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  • Writer's pictureSeth Masket

The Worst Legacy of January 6th - Making Insurrection Partisan

The first anniversary of the 1/6/21 insurrection is a solemn observance. But you know what, let's start with the good news: It failed. President Trump attempted to subvert American democracy and prolong his rule indefinitely through the combination of lawsuits, legislative maneuvers, and the instigation of a violent riot, with all the powers of the presidency at his disposal. It didn't work. Instead, he quietly sulked away from office a few hours prior to Joe Biden's inauguration.

The bad news is that this is not how those events are universally remembered.

Recent polling finds vastly different views of January 6th across the two major parties. 78 percent of Democrats describe the rioters as "mostly violent," while only 26 percent of Republicans agree. 92 percent of Democrats see Trump as being largely responsible for the riots that day, but only 27 percent of Republicans agree.

Much of this disagreement is rooted in Republican belief in the "Big Lie" about the 2020 election. A majority of Republican voters claim that Biden was not legitimately elected, and Republicans, far more than Democrats, are likely to say that they do not trust that their vote will be properly counted in 2022. Relatedly, more Republicans than Democrats endorse political violence in some cases.

There was a moment in the aftermath of the riots that prominent congressional Republicans publicly distanced themselves from Trump and indicated that their party's experiment with his style of leadership was at an end. That moment lasted at most a few weeks.

Now, to be sure, it is fairly common for the losing side in a presidential election to claim for some time after that election that there was fraud or some kind of chicanery at work. But importantly, elected officials and other public figures almost never endorse this sort of rhetoric. Instead, they treat the new president as the legitimately elected leader, and members of their party come to follow suit. 2021 was a massive deviation from this, with many Republican leaders either questioning Biden's election or refusing to acknowledge him as the legitimate president. Those voters inclined toward baseless claims of fraud are not being challenged by their leaders; instead their beliefs are being reinforced.

What has happened over the year since the insurrection is on par with what has happened to Covid -- it was something that didn't need to be partisan that nonetheless became so, and has become astronomically harder to deal with as a result. There was a moment in the immediate aftermath of the riots that prominent congressional Republicans -- even staunch Trump allies like Lindsey Graham and Kevin McCarthy -- publicly distanced themselves from him and indicated that their party's experiment with his style of leadership was at an end. That moment lasted at most a few weeks.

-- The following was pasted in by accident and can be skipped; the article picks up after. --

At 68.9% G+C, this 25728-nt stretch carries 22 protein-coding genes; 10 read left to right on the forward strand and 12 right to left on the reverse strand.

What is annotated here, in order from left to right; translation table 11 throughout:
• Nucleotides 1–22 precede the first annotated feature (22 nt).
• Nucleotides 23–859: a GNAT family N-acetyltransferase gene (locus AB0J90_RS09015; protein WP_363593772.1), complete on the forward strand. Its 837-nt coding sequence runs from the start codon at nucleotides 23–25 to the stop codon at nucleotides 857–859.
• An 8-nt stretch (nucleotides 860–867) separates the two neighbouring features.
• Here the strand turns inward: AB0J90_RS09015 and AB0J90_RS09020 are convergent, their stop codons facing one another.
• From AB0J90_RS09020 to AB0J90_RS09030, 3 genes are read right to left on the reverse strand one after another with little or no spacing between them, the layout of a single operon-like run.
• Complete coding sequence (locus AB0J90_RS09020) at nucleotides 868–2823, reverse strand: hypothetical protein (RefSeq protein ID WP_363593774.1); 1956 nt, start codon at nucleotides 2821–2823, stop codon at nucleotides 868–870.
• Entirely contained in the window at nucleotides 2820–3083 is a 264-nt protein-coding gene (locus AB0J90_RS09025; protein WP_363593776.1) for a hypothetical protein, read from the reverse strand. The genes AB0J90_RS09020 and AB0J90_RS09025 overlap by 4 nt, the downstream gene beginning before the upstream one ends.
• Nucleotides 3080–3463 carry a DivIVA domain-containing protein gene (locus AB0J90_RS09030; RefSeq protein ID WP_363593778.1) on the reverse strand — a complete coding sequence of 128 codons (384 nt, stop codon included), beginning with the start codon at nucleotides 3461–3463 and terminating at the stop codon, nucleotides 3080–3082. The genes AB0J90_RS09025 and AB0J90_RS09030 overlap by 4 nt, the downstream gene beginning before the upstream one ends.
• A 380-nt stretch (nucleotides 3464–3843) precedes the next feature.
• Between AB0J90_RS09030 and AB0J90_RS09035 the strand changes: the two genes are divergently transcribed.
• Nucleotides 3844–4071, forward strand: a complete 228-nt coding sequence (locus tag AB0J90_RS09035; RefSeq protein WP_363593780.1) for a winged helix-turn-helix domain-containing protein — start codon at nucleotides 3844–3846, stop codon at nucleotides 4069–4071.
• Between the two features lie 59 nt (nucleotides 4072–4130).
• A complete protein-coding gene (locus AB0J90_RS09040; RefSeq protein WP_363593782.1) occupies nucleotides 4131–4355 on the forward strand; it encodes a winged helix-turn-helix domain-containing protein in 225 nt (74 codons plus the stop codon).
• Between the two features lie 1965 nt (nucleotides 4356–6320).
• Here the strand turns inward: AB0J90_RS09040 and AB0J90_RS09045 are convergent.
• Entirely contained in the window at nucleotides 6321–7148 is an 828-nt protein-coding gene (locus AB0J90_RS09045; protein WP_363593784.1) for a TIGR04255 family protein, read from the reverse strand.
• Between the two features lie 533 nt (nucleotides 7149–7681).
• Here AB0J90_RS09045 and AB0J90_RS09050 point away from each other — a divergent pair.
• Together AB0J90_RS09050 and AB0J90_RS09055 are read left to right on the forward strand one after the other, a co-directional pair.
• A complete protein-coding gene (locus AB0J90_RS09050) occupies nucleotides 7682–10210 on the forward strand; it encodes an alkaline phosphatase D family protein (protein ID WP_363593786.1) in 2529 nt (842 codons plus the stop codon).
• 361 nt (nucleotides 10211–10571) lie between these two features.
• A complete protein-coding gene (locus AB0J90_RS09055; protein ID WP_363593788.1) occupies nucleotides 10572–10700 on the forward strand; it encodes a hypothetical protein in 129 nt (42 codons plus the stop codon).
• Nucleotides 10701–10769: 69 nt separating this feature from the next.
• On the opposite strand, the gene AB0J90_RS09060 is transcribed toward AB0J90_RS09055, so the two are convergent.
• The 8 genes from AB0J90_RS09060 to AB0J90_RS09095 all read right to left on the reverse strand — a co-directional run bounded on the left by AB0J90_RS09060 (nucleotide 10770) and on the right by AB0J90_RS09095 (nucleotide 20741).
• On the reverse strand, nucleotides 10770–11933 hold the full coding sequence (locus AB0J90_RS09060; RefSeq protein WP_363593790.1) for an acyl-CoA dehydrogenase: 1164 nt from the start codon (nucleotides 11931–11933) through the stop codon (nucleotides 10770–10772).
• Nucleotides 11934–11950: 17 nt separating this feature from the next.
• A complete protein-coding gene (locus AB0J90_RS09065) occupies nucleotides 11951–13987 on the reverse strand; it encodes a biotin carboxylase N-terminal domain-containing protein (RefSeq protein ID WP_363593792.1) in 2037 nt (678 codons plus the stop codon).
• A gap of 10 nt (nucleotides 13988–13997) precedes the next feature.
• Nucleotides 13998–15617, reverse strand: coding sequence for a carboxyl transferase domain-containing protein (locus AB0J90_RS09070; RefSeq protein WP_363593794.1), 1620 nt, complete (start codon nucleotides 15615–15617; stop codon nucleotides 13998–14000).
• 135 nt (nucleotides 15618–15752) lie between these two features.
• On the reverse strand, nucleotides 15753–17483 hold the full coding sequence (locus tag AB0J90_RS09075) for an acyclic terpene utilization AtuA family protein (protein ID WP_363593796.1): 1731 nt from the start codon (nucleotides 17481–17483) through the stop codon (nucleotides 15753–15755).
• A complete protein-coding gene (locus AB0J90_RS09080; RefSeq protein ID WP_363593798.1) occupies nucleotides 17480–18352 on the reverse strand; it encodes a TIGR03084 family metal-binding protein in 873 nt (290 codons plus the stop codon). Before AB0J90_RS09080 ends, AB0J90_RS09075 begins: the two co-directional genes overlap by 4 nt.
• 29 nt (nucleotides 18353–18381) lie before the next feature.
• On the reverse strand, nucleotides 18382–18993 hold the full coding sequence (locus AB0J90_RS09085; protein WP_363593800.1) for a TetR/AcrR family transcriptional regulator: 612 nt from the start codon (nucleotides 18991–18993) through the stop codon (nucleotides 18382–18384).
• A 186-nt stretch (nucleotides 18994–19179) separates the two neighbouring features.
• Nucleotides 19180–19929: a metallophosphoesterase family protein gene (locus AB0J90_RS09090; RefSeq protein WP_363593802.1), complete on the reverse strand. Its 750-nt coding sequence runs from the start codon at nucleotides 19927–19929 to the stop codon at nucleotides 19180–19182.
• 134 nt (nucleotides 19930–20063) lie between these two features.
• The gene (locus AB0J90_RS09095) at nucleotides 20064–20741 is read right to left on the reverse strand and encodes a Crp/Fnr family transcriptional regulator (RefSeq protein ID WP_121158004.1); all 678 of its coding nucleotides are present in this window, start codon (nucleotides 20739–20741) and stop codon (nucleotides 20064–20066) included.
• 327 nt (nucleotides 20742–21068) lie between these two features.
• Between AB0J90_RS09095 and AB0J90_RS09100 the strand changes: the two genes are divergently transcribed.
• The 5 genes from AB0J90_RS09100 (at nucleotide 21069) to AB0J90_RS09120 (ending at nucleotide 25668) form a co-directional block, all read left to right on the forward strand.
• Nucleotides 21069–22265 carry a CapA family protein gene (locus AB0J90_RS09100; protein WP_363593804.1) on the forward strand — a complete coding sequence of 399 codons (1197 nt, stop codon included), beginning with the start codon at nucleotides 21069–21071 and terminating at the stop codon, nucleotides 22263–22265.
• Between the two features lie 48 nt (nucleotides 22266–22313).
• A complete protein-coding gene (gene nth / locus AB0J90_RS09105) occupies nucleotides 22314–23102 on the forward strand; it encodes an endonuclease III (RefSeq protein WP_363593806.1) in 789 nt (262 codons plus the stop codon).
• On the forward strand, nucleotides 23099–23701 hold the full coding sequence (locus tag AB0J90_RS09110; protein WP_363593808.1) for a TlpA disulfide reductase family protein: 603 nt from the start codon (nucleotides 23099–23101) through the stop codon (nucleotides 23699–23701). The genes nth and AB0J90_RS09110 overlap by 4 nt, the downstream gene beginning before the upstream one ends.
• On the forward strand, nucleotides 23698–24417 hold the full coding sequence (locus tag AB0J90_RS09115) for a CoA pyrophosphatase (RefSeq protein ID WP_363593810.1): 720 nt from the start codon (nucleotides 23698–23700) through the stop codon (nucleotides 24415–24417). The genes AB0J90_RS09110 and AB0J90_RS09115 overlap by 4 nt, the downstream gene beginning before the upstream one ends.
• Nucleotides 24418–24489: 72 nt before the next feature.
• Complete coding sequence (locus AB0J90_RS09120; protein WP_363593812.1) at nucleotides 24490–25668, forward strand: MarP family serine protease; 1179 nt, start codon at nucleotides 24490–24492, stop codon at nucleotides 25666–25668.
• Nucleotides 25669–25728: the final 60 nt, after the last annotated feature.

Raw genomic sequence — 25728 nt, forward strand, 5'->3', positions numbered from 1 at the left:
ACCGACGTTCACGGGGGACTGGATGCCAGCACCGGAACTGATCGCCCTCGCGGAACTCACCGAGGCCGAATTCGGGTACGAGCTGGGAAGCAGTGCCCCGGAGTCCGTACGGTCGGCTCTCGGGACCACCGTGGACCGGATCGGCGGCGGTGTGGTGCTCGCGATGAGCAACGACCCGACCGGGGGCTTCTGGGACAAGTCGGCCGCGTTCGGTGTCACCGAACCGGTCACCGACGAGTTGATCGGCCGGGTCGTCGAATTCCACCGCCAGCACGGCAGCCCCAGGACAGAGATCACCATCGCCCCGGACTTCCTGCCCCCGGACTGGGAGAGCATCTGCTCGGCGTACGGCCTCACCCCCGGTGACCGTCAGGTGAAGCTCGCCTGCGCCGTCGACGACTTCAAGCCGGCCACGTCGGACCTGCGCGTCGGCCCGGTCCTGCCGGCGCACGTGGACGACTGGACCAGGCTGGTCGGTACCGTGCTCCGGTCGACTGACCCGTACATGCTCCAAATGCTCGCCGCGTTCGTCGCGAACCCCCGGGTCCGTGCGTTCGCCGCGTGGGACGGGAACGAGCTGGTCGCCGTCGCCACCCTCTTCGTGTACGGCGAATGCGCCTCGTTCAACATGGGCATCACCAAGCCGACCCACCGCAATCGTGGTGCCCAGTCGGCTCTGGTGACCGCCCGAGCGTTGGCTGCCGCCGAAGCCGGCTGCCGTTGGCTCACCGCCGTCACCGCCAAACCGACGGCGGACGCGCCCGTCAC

The insurrection, as Jonathan Bernstein noted, was an attack on the United States, but it is now subject to the same hyper-polarization of so many other issues in American politics. Not only don't the parties agree, but Republicans have even come to rationalize, defend, and even valorize what happened that day. What's more, publicly proclaiming fealty for the Big Lie has become the key litmus test for Republican primaries this year. And the party is seeking to install secretaries of state and other officials across the country who will be more open to overturning elections that Democrats win.

The fact that the insurrection and the overall attempt to reverse the 2020 election results failed is a positive mark for American democracy, as is the fact that many of the perpetrators (if not the organizers) are being prosecuted and sentenced. But it portends ill for the future that these actions are not being universally deplored, and that their defense largely has the imprimatur of a major political party.

What does that future hold? This is a tricky area. It is appropriate that policymakers, scholars, and journalists are raising strong warnings about what is to come, but in some ways there is a limited American imagination at work here. We're not likely to end up in a full scale civil war or under the sort of brutal totalitarian government seen in the Stalin-era USSR or Nazi-era Germany. But increased political violence, ramped up attacks on democratic elections, and a slide into the sorts of authoritarian regimes seen in modern Hungary, Poland, Venezuela, and other places is certainly plausible. But again, there are many ways in which the American situation is truly unique. When one of only two major parties in the nation with the world's largest military and economy abandons democracy... the world just doesn't have much experience with this.

The anti-democratic forces lost on January 6th. But the path that the nation has taken in the year since has not been a healthy one. It is certainly possible we'll see other instances of political violence mar upcoming elections. But more importantly, we're seeing an overall effort to simply reverse election results and undermine democracy. The threat isn't over, and in some ways, it's grown stronger.


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